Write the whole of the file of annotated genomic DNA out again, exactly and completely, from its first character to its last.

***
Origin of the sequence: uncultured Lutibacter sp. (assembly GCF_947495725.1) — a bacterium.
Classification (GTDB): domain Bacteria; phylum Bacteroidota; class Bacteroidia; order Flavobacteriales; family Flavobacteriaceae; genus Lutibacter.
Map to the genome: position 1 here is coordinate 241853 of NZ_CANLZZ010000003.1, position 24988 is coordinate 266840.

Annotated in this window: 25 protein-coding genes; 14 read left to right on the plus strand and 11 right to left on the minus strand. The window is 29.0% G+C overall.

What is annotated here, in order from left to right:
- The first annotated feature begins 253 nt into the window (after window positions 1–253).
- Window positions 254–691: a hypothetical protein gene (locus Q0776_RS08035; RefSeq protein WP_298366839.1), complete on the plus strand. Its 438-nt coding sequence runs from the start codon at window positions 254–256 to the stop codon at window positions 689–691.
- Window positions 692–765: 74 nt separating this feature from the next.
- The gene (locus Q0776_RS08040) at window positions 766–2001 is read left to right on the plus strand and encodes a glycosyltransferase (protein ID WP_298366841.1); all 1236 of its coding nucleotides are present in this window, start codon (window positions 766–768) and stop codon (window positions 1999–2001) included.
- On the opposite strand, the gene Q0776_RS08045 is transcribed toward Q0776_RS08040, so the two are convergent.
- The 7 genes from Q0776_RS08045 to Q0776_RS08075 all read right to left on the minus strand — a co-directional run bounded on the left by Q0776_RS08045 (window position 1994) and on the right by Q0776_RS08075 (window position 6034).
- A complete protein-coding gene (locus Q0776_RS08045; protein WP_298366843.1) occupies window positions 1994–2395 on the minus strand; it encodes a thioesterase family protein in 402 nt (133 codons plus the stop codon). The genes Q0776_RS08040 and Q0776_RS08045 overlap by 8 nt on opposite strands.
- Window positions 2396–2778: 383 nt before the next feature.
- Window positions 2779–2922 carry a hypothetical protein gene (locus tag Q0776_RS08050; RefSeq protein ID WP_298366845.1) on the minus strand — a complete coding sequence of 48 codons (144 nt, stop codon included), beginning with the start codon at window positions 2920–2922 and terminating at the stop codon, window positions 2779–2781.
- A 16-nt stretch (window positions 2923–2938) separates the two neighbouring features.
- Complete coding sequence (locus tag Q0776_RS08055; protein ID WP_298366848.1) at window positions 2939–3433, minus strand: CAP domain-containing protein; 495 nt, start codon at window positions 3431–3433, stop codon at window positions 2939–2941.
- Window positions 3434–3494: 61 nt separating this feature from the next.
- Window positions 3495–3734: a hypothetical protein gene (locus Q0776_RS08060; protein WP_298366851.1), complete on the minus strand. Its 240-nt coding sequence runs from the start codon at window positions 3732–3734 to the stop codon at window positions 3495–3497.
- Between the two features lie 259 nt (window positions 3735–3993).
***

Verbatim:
Origin of the sequence: uncultured Lutibacter sp. (assembly GCF_947495725.1) — a bacterium.
Classification (GTDB): domain Bacteria; phylum Bacteroidota; class Bacteroidia; order Flavobacteriales; family Flavobacteriaceae; genus Lutibacter.
Map to the genome: position 1 here is coordinate 241853 of NZ_CANLZZ010000003.1, position 24988 is coordinate 266840.

Annotated in this window: 25 protein-coding genes; 14 read left to right on the plus strand and 11 right to left on the minus strand. The window is 29.0% G+C overall.

What is annotated here, in order from left to right:
- The first annotated feature begins 253 nt into the window (after window positions 1–253).
- Window positions 254–691: a hypothetical protein gene (locus Q0776_RS08035; RefSeq protein WP_298366839.1), complete on the plus strand. Its 438-nt coding sequence runs from the start codon at window positions 254–256 to the stop codon at window positions 689–691.
- Window positions 692–765: 74 nt separating this feature from the next.
- The gene (locus Q0776_RS08040) at window positions 766–2001 is read left to right on the plus strand and encodes a glycosyltransferase (protein ID WP_298366841.1); all 1236 of its coding nucleotides are present in this window, start codon (window positions 766–768) and stop codon (window positions 1999–2001) included.
- On the opposite strand, the gene Q0776_RS08045 is transcribed toward Q0776_RS08040, so the two are convergent.
- The 7 genes from Q0776_RS08045 to Q0776_RS08075 all read right to left on the minus strand — a co-directional run bounded on the left by Q0776_RS08045 (window position 1994) and on the right by Q0776_RS08075 (window position 6034).
- A complete protein-coding gene (locus Q0776_RS08045; protein WP_298366843.1) occupies window positions 1994–2395 on the minus strand; it encodes a thioesterase family protein in 402 nt (133 codons plus the stop codon). The genes Q0776_RS08040 and Q0776_RS08045 overlap by 8 nt on opposite strands.
- Window positions 2396–2778: 383 nt before the next feature.
- Window positions 2779–2922 carry a hypothetical protein gene (locus tag Q0776_RS08050; RefSeq protein ID WP_298366845.1) on the minus strand — a complete coding sequence of 48 codons (144 nt, stop codon included), beginning with the start codon at window positions 2920–2922 and terminating at the stop codon, window positions 2779–2781.
- A 16-nt stretch (window positions 2923–2938) separates the two neighbouring features.
- Complete coding sequence (locus tag Q0776_RS08055; protein ID WP_298366848.1) at window positions 2939–3433, minus strand: CAP domain-containing protein; 495 nt, start codon at window positions 3431–3433, stop codon at window positions 2939–2941.
- Window positions 3434–3494: 61 nt separating this feature from the next.
- Window positions 3495–3734: a hypothetical protein gene (locus Q0776_RS08060; protein WP_298366851.1), complete on the minus strand. Its 240-nt coding sequence runs from the start codon at window positions 3732–3734 to the stop codon at window positions 3495–3497.
- Between the two features lie 259 nt (window positions 3735–3993).